Dimash Kudaibergen, a stupendous singer-songwriter and multi-instrumentalist known for his amazing voice, was born in Aqtöbe, Kazakhstan, on May 24, 1994. He resembles Farinelli, known as “The God of Belcanto,” in several ways. Farinelli’s range was from A2 to C5. Likewise, there are 8 octaves and 1 note in the young Kazakh’s music.
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He reaches, in short, all the vocal registers in existence, from the bass notes to the bottom notes of the baritone register and, ascending, the various registers of a tenor, countertenor and the highest typical female soprano registers. It surpasses for meaning Mariah Carey. Finally, the treat: the D8 whistle register, a note that does not exist in the piano and that sounds very much like an ultrasound.
Those who hear him sing for the first time cannot help but be shocked by his mastery of technique and extraordinary performing fluidity. One would be inclined to ask him, “What Planet are you from ?” His voice has no space or time; it becomes the very archetype of the primordial Big Bang. His intonation is pure, his trill splendid, his chest extraordinarily powerful in breath control, and his throat so nimble. He executes the widest intervals quickly with the greatest ease and confidence. Broken passages–as well as every other kind of melisma–present no difficulty for him.
Just a small anecdote to understand the extent of Dimash’s natural talent; In the movie “The Fifth Element” by Luc Besson (1997), a musical aria from Gaetano Donizetti’s Lucia di Lammermoor was performed. Part of the aria was performed with a computer-created synthetic voice, as no human voice could be found that could master such an extension. Thereafter, the same was interpreted by Dimash, obviously without the aid of technology.
Listening to Dimash, from the whispered notes, to the energetic explosion of the high notes, limpid and modulated, perfectly mastered technique and an obvious natural gift, one gets the impression of being in front of a supernatural creature, or the very embodiment of Music. “If they opened my heart they would see music, if they opened my mind they would again encounter only music,” Dimash once declared. And this does not surprise us at all.
Also, let us not forget his workhorse, “Sos d’un térrien en détresse.” This is perhaps one of the Kazakh artist’s most significant pieces. Dimash’s interpretation? It immediately astonishes that character of a vocal mastery setting no limits. The first note, delicately delivered, is reinforced to an incredible volume, supported by crazy arcs of breath. Then, with the same mastery, the voice diminishes until it becomes a breath. In addition to virtuosity declined in vocalizations, swirling scales and octave surges, there is much more: mimicry, theatricality, stage presence and emotionality leave us breathless, enraptured, entranced.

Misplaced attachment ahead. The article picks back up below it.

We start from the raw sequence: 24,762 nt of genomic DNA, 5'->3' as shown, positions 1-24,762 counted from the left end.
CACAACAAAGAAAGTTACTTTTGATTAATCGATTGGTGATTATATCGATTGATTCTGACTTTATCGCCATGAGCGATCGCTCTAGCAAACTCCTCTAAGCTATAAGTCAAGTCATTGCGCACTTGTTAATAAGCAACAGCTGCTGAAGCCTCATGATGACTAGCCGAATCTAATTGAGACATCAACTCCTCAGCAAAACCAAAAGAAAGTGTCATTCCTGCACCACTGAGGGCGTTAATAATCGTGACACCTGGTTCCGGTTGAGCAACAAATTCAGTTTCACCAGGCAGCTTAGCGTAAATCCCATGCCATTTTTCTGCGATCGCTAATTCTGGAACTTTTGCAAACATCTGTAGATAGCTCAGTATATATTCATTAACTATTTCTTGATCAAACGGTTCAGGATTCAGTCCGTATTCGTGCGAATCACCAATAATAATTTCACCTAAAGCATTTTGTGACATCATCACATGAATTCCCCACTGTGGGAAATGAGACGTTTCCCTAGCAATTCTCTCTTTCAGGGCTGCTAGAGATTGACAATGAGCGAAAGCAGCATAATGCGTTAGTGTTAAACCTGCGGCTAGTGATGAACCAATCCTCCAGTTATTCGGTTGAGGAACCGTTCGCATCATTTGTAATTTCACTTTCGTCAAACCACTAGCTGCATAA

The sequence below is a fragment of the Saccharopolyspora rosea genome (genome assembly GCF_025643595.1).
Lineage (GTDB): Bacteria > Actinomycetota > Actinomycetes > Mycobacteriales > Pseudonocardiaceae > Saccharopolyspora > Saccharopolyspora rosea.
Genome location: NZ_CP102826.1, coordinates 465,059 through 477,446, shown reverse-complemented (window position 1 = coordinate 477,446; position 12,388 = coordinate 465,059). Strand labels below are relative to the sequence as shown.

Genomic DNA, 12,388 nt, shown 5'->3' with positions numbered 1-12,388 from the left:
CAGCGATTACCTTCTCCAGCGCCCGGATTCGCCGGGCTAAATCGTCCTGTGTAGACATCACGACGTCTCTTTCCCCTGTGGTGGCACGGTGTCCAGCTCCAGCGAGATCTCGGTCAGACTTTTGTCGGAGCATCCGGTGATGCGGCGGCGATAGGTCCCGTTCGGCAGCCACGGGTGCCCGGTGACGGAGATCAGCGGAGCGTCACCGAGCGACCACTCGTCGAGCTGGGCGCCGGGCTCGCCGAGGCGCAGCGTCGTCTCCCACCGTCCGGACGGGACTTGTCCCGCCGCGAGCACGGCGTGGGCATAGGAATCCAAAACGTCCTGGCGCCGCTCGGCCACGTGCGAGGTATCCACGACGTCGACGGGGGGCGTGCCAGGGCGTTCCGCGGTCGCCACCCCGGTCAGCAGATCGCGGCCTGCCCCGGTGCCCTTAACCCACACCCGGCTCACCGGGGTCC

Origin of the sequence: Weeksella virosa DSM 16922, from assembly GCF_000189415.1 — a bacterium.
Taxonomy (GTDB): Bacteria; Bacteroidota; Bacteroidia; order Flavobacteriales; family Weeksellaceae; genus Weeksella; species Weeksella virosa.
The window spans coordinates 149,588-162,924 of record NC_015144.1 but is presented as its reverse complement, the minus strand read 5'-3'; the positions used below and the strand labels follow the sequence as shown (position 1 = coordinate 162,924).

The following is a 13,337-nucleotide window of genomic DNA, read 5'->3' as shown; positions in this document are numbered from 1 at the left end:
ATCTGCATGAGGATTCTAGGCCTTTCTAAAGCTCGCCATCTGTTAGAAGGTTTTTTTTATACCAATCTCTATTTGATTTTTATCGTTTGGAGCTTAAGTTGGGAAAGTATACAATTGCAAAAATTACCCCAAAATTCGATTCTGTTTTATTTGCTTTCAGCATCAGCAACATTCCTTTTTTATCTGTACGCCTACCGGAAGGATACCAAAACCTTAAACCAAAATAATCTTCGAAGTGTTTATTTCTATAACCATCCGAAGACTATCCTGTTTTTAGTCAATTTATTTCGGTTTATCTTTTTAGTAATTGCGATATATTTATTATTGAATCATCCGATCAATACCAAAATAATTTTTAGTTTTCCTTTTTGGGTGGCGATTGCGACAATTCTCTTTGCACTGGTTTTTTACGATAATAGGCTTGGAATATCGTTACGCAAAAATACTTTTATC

Kudaibergen’s tours take place in virtually every corner of the Planet, at the Coca-Cola Arena in Dubai, just to name one event. Hard to hear it on radio or see it on TV. After all, working for an independent label is a limitation and music multinationals in the industry do not help much.
Behind the composition, the production, the organization, the choice of the splendid visual suggestions of the events; there are no big names.
The Dimash phenomenon is the result of “family” work. Kanat Kudaibergenuly Aitbayev and Svetlana Aitbayeva, very famous singers in their homeland and parents of the young man, are the main architects. His parents and grandmother Miua, among others, are always present during concerts.
Kudaibergen is also a multi-instrumentalist, knowing how to play at least six different musical instruments, and sings in 12 different languages. In addition to his native language, Kazakh, he sings in Russian, Mandarin Chinese, English, French, Ukrainian, Italian, Sicilian dialect, Turkish, Kyrgyz, German, and Spanish. The artist also speaks Kazakh, Russian, English and Mandarin Chinese.
Japanese lyricist Goro Matsui, admitted that he was moved after hearing him perform his composition “Ikanaide” at the Tokyo Jazz Festival Jubilee in 2021. As mentioned, Dimash is also a multi-instrumentalist. He plays piano, drums xylophone and dombra (ancient Kazakh ethnic musical instrument, a traditional long-necked lute with only two strings).
Kudaibergen’s fans called “Dears,” follow him everywhere. The hope is to bring him to the world stage. Will they succeed ? Just life will show us.
**Written in collaboration with Dr. Luciano Magaldi:
Dr. Luciano Magaldi is a security engineer with deep expertise in cybersecurity, new technologies and geopolitics. He is an honorary member of the White House Historical Association and an official alumnus at Stanford Alumni Association-Club of Los Angeles and at Cambridge at Harvard Alumni for Education Association. He is an opinion contributor for The New York Weekly, The London Globalist, the Los Angeles Journal, The International Policy Digest and Modern Diplomacy. He’s worked for Google IE, Apple EU HQ, Amazon SL, and Microsoft PT.